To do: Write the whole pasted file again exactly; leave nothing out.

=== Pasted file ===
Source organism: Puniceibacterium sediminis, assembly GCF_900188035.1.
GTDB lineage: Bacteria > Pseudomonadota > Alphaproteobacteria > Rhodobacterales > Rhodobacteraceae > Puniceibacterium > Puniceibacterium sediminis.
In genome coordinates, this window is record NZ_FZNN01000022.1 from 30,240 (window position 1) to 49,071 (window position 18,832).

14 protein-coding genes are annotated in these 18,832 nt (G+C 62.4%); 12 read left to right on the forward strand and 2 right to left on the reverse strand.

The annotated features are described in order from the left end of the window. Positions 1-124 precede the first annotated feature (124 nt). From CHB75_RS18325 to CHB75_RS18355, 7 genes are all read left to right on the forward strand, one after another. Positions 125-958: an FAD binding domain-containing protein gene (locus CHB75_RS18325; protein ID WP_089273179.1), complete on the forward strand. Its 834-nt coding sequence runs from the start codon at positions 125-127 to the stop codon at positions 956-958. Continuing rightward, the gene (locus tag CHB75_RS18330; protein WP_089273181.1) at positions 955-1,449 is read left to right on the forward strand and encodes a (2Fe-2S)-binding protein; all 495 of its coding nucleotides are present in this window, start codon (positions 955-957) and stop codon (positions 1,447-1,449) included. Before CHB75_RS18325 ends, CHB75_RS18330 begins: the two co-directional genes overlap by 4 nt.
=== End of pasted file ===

Source organism: Puniceibacterium sediminis, assembly GCF_900188035.1.
GTDB lineage: Bacteria > Pseudomonadota > Alphaproteobacteria > Rhodobacterales > Rhodobacteraceae > Puniceibacterium > Puniceibacterium sediminis.
In genome coordinates, this window is record NZ_FZNN01000022.1 from 30,240 (window position 1) to 49,071 (window position 18,832).

14 protein-coding genes are annotated in these 18,832 nt (G+C 62.4%); 12 read left to right on the forward strand and 2 right to left on the reverse strand.

The annotated features are described in order from the left end of the window. Positions 1-124 precede the first annotated feature (124 nt). From CHB75_RS18325 to CHB75_RS18355, 7 genes are all read left to right on the forward strand, one after another. Positions 125-958: an FAD binding domain-containing protein gene (locus CHB75_RS18325; protein ID WP_089273179.1), complete on the forward strand. Its 834-nt coding sequence runs from the start codon at positions 125-127 to the stop codon at positions 956-958. Continuing rightward, the gene (locus tag CHB75_RS18330; protein WP_089273181.1) at positions 955-1,449 is read left to right on the forward strand and encodes a (2Fe-2S)-binding protein; all 495 of its coding nucleotides are present in this window, start codon (positions 955-957) and stop codon (positions 1,447-1,449) included. Before CHB75_RS18325 ends, CHB75_RS18330 begins: the two co-directional genes overlap by 4 nt.